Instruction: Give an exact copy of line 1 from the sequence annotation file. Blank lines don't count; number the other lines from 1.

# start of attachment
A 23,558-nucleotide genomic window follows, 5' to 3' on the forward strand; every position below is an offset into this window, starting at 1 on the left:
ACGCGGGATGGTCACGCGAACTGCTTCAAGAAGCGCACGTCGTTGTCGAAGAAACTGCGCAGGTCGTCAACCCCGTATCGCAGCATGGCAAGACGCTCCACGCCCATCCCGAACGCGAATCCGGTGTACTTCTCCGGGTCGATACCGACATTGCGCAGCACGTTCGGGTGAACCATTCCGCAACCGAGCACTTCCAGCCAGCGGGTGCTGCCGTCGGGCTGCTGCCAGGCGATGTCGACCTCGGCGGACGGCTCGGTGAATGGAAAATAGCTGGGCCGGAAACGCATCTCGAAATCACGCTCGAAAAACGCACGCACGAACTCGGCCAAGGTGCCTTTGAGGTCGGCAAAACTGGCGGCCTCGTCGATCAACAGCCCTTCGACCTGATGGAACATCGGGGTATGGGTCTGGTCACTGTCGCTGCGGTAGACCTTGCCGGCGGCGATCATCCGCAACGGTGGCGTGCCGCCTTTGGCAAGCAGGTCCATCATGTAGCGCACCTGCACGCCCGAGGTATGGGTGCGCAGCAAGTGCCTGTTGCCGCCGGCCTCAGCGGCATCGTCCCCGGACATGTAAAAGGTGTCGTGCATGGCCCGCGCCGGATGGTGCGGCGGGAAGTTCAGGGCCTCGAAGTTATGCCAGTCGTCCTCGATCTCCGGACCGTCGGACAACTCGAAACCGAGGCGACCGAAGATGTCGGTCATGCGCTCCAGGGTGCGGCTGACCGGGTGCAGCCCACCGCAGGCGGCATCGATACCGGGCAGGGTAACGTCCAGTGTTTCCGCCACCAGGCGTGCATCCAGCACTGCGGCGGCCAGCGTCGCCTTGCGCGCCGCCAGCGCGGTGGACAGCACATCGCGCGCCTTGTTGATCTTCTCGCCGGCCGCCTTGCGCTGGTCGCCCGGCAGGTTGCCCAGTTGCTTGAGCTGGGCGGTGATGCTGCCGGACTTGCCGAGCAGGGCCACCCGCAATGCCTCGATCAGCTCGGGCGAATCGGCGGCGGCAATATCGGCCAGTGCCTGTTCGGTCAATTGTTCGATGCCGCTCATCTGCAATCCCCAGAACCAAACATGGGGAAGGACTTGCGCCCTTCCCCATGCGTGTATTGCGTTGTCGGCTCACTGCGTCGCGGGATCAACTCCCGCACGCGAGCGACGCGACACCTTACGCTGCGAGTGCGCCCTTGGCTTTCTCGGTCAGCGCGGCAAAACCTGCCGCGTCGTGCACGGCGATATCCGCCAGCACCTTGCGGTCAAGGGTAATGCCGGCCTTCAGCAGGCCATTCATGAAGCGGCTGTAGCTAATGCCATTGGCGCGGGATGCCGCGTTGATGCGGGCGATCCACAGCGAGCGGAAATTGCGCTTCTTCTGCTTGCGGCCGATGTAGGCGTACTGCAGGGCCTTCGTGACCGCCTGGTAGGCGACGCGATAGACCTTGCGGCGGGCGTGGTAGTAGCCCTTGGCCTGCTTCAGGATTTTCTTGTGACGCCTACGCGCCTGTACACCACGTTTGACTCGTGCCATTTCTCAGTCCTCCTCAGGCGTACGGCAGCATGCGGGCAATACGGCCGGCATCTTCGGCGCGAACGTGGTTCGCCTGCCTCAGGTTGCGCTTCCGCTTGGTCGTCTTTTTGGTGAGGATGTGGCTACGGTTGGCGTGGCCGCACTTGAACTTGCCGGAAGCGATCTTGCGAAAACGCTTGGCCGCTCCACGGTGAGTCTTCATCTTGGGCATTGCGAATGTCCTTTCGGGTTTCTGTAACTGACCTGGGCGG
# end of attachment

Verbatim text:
A 23,558-nucleotide genomic window follows, 5' to 3' on the forward strand; every position below is an offset into this window, starting at 1 on the left: